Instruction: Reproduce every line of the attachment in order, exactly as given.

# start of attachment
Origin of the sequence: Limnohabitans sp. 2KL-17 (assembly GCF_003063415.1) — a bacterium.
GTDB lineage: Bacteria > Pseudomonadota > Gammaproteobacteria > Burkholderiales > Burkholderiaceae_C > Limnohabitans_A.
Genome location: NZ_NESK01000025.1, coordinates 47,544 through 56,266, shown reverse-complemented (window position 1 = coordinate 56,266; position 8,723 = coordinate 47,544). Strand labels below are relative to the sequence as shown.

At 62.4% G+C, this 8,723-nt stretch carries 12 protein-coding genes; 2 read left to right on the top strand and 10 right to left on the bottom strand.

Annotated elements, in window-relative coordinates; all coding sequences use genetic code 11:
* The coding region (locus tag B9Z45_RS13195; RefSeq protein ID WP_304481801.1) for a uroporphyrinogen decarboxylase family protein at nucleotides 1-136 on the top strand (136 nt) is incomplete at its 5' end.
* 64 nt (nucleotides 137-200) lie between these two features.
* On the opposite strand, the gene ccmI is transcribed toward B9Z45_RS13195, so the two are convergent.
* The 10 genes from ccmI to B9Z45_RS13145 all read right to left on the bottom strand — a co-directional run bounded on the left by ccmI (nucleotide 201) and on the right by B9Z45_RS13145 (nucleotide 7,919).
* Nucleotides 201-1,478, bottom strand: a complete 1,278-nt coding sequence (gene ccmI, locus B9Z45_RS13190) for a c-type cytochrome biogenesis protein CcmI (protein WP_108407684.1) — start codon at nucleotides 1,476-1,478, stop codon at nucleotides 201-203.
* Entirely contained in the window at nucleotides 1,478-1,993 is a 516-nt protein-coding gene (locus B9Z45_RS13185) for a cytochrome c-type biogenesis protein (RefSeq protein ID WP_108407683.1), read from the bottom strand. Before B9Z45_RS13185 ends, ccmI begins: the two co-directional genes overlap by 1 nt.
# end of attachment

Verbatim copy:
Origin of the sequence: Limnohabitans sp. 2KL-17 (assembly GCF_003063415.1) — a bacterium.
GTDB lineage: Bacteria > Pseudomonadota > Gammaproteobacteria > Burkholderiales > Burkholderiaceae_C > Limnohabitans_A.
Genome location: NZ_NESK01000025.1, coordinates 47,544 through 56,266, shown reverse-complemented (window position 1 = coordinate 56,266; position 8,723 = coordinate 47,544). Strand labels below are relative to the sequence as shown.

At 62.4% G+C, this 8,723-nt stretch carries 12 protein-coding genes; 2 read left to right on the top strand and 10 right to left on the bottom strand.

Annotated elements, in window-relative coordinates; all coding sequences use genetic code 11:
* The coding region (locus tag B9Z45_RS13195; RefSeq protein ID WP_304481801.1) for a uroporphyrinogen decarboxylase family protein at nucleotides 1-136 on the top strand (136 nt) is incomplete at its 5' end.
* 64 nt (nucleotides 137-200) lie between these two features.
* On the opposite strand, the gene ccmI is transcribed toward B9Z45_RS13195, so the two are convergent.
* The 10 genes from ccmI to B9Z45_RS13145 all read right to left on the bottom strand — a co-directional run bounded on the left by ccmI (nucleotide 201) and on the right by B9Z45_RS13145 (nucleotide 7,919).
* Nucleotides 201-1,478, bottom strand: a complete 1,278-nt coding sequence (gene ccmI, locus B9Z45_RS13190) for a c-type cytochrome biogenesis protein CcmI (protein WP_108407684.1) — start codon at nucleotides 1,476-1,478, stop codon at nucleotides 201-203.
* Entirely contained in the window at nucleotides 1,478-1,993 is a 516-nt protein-coding gene (locus B9Z45_RS13185) for a cytochrome c-type biogenesis protein (RefSeq protein ID WP_108407683.1), read from the bottom strand. Before B9Z45_RS13185 ends, ccmI begins: the two co-directional genes overlap by 1 nt.